A Writing Strategy Inspired by Floodwaters and a Messy Office

Laura Ayo

Inevitably, my office becomes a dumping ground and storage room over the holidays. But as someone who has trouble being creative and productive in a disorganized space, knowing that Write by Midnight is coming up in February always motivates me to clean up the mess and return things to their proper places after the kids go back to school in January.

But not this year.

This year, a series of events prevented me from tackling the clutter and chaos, so my office looked like this on Feb. 1:

 

 

 

 

 

 

 

Consequently, I spent the first week of Write by Midnight writing at a local coffee shop, at the café in the grocery store, at a restaurant – anywhere other than my office.

But then the rain came. And more rain. And more until the roads and the kids’ schools were closed due to flooding. It felt like a literal sign from above that it was time to deal with the neglected disorder.

When I’m faced with daunting tasks like the disarray that was my office, I have to break the work into smaller, more manageable steps to keep from becoming overwhelmed to the point of paralysis. So, on the first day of my kids’ floodcation, I set a timer for 30 minutes and decided to see how much of the top of my desk I could clean in that period of time. Just 30 minutes. When the timer went off, I would walk away and do something else.

Thirty minutes later, I had not only completely cleaned the top of my desk, but had also put away the things that had been piled on my chair.

 

 

 

 

 

 

 

My reward for creating a clutter-free desk was a writing session. And since my 30-minutes-at-a-time strategy had been so successful in helping me tidy my writing surface, I decided to set a timer for 30 minutes to see how much progress I could make on my manuscript in that time. I managed 332 words.

I spent the afternoon rotating between 30 minutes of cleaning one specific area in my office and 30 minutes of writing; and by the end of the day, my office looked like this:

Much better, right? Plus, I had written four scenes.

 

 

 

 

 

 

That night, as I reflected on my accomplishments, I recognized my productivity had been something of an anomaly. I don’t lead the kind of life that allows me a full day to simply reset a timer over and over again to complete the tasks at hand.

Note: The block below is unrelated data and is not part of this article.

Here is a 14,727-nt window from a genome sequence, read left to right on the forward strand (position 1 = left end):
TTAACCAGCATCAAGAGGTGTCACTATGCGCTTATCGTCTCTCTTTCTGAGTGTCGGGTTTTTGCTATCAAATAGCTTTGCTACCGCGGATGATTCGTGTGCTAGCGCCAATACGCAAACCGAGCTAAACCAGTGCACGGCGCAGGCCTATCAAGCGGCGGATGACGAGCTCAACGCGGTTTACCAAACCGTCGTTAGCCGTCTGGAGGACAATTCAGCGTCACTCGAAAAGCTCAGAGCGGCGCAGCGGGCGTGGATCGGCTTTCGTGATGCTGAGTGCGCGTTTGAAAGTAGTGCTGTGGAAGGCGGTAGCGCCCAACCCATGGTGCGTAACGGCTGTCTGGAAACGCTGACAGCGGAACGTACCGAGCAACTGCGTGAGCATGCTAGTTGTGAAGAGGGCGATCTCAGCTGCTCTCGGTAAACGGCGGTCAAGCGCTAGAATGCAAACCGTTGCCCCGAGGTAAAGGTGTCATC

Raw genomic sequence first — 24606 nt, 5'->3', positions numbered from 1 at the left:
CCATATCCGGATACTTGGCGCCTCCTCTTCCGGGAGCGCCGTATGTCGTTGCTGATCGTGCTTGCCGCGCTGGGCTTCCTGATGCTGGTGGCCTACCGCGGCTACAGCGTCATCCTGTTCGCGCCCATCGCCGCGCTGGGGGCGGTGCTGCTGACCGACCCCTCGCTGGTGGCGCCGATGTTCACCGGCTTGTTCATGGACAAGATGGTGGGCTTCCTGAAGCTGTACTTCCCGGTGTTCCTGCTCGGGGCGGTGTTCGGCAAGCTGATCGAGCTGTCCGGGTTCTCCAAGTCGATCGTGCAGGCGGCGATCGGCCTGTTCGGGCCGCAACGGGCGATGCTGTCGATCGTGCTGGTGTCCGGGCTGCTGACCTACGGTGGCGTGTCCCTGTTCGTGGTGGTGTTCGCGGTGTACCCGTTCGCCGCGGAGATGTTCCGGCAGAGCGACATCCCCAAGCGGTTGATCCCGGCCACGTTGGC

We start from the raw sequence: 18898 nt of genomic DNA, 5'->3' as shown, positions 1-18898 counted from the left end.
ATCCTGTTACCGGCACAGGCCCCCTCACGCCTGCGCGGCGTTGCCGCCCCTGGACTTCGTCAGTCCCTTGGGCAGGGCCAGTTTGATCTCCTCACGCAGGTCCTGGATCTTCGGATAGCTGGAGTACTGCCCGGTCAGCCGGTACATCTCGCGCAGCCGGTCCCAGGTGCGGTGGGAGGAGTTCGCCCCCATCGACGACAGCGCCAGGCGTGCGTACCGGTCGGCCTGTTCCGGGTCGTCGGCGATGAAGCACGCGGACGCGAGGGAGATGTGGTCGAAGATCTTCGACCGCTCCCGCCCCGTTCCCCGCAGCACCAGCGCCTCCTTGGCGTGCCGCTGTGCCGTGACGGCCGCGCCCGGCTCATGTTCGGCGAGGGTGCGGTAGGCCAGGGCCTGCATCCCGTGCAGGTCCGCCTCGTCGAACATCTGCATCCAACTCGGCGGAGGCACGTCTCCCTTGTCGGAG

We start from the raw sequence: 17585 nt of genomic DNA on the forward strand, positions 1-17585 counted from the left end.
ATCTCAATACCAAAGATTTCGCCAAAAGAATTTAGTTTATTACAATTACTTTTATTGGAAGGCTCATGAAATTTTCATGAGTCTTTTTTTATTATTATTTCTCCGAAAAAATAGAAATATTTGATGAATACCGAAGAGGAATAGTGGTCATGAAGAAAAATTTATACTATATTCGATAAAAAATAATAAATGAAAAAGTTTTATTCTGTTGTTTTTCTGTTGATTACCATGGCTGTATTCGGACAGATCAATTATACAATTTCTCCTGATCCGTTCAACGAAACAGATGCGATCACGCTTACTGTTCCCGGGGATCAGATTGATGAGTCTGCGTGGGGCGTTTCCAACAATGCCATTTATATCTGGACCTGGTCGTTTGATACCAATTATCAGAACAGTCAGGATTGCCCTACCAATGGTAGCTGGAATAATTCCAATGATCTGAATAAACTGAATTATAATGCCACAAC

I realized, however, the approach I had taken to cleaning my office could be applied to writing a novel. Much like I had to set small, reachable goals to conquer the chaos in my office, surely, I could have a first draft of my manuscript completed by using the same method.

Then, I saw this post on Twitter from author Victoria/V.E. Schwab @veschwab:

“If you write 10k a day, you will end up with a book.

If you write 1k a day, you will end up with a book.

If you write 500 words every Tuesday, you will end up with a book.

If you write 100 words before bed, or 50 whenever you can, you will end up with a book.

The only way you won’t end up with a book is if you quit.”

While quitting has never entered my mind, the timing of her tweet felt like another sign – and very much to the point of why the WriteOwls started Write by Midnight in the first place. The point is to write something – anything – every day. If you do that, you’ll achieve your writing goals. It’s up to you to decide what strategy will best help you get there and how long you want the journey to last.

So, the next day, as the rain continued to fall and my kids spent yet another day at home, I used my allotted “writing” time figuring out what incremental steps I needed to take to finish the draft. By the end of the day, I had a very specific to-do list and a plan to work through them by the end of February.

It feels ambitious, but do-able. Hopefully, it doesn’t take rising floodwaters for you to discover a strategy that works for you.

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